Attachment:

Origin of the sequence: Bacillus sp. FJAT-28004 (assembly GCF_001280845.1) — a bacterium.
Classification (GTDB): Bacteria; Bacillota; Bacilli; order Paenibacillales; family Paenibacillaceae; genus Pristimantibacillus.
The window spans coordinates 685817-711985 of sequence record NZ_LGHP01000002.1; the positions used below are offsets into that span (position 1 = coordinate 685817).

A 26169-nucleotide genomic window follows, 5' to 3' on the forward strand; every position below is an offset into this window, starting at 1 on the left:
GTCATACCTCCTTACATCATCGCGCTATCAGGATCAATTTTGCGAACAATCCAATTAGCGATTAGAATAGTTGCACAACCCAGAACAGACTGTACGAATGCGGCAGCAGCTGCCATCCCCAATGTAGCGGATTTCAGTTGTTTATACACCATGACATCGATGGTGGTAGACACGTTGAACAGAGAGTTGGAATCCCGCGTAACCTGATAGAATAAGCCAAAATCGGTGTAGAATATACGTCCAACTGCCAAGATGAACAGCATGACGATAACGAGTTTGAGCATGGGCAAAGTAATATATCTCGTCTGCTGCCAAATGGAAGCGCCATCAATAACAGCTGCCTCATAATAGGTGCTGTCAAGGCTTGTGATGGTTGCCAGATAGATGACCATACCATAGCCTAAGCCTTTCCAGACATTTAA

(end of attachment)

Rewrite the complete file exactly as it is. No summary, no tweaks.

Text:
Origin of the sequence: Bacillus sp. FJAT-28004 (assembly GCF_001280845.1) — a bacterium.
Classification (GTDB): Bacteria; Bacillota; Bacilli; order Paenibacillales; family Paenibacillaceae; genus Pristimantibacillus.
The window spans coordinates 685817-711985 of sequence record NZ_LGHP01000002.1; the positions used below are offsets into that span (position 1 = coordinate 685817).

A 26169-nucleotide genomic window follows, 5' to 3' on the forward strand; every position below is an offset into this window, starting at 1 on the left:
GTCATACCTCCTTACATCATCGCGCTATCAGGATCAATTTTGCGAACAATCCAATTAGCGATTAGAATAGTTGCACAACCCAGAACAGACTGTACGAATGCGGCAGCAGCTGCCATCCCCAATGTAGCGGATTTCAGTTGTTTATACACCATGACATCGATGGTGGTAGACACGTTGAACAGAGAGTTGGAATCCCGCGTAACCTGATAGAATAAGCCAAAATCGGTGTAGAATATACGTCCAACTGCCAAGATGAACAGCATGACGATAACGAGTTTGAGCATGGGCAAAGTAATATATCTCGTCTGCTGCCAAATGGAAGCGCCATCAATAACAGCTGCCTCATAATAGGTGCTGTCAAGGCTTGTGATGGTTGCCAGATAGATGACCATACCATAGCCTAAGCCTTTCCAGACATTTAA